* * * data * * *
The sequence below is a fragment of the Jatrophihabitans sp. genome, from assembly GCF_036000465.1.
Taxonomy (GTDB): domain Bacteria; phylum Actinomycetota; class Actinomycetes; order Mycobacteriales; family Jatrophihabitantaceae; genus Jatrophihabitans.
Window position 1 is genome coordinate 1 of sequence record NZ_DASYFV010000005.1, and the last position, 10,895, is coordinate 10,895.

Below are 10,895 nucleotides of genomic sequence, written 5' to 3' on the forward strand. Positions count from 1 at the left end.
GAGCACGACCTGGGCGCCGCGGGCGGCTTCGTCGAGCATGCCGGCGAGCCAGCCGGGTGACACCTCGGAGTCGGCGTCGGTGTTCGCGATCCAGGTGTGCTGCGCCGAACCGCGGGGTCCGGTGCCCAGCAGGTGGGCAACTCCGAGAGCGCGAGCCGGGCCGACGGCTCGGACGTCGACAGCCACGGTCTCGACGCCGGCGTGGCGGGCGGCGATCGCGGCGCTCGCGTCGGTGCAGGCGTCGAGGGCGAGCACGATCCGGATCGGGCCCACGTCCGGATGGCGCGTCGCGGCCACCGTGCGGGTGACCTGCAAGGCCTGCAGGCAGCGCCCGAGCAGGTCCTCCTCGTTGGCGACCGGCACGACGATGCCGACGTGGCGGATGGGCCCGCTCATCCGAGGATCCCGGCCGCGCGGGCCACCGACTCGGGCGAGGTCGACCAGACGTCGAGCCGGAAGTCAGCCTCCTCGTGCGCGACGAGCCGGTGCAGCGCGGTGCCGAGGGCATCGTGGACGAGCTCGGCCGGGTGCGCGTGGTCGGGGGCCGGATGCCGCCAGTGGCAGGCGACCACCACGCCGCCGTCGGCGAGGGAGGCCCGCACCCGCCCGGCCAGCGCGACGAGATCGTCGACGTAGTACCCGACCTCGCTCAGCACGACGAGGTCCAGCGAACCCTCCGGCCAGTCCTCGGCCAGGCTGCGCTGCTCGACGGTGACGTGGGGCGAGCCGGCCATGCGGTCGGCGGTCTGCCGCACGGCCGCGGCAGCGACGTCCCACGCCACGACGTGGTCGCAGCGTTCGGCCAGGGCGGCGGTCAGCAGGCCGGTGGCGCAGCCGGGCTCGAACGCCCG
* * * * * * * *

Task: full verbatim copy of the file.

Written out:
The sequence below is a fragment of the Jatrophihabitans sp. genome, from assembly GCF_036000465.1.
Taxonomy (GTDB): domain Bacteria; phylum Actinomycetota; class Actinomycetes; order Mycobacteriales; family Jatrophihabitantaceae; genus Jatrophihabitans.
Window position 1 is genome coordinate 1 of sequence record NZ_DASYFV010000005.1, and the last position, 10,895, is coordinate 10,895.

Below are 10,895 nucleotides of genomic sequence, written 5' to 3' on the forward strand. Positions count from 1 at the left end.
GAGCACGACCTGGGCGCCGCGGGCGGCTTCGTCGAGCATGCCGGCGAGCCAGCCGGGTGACACCTCGGAGTCGGCGTCGGTGTTCGCGATCCAGGTGTGCTGCGCCGAACCGCGGGGTCCGGTGCCCAGCAGGTGGGCAACTCCGAGAGCGCGAGCCGGGCCGACGGCTCGGACGTCGACAGCCACGGTCTCGACGCCGGCGTGGCGGGCGGCGATCGCGGCGCTCGCGTCGGTGCAGGCGTCGAGGGCGAGCACGATCCGGATCGGGCCCACGTCCGGATGGCGCGTCGCGGCCACCGTGCGGGTGACCTGCAAGGCCTGCAGGCAGCGCCCGAGCAGGTCCTCCTCGTTGGCGACCGGCACGACGATGCCGACGTGGCGGATGGGCCCGCTCATCCGAGGATCCCGGCCGCGCGGGCCACCGACTCGGGCGAGGTCGACCAGACGTCGAGCCGGAAGTCAGCCTCCTCGTGCGCGACGAGCCGGTGCAGCGCGGTGCCGAGGGCATCGTGGACGAGCTCGGCCGGGTGCGCGTGGTCGGGGGCCGGATGCCGCCAGTGGCAGGCGACCACCACGCCGCCGTCGGCGAGGGAGGCCCGCACCCGCCCGGCCAGCGCGACGAGATCGTCGACGTAGTACCCGACCTCGCTCAGCACGACGAGGTCCAGCGAACCCTCCGGCCAGTCCTCGGCCAGGCTGCGCTGCTCGACGGTGACGTGGGGCGAGCCGGCCATGCGGTCGGCGGTCTGCCGCACGGCCGCGGCAGCGACGTCCCACGCCACGACGTGGTCGCAGCGTTCGGCCAGGGCGGCGGTCAGCAGGCCGGTGGCGCAGCCGGGCTCGAACGCCCG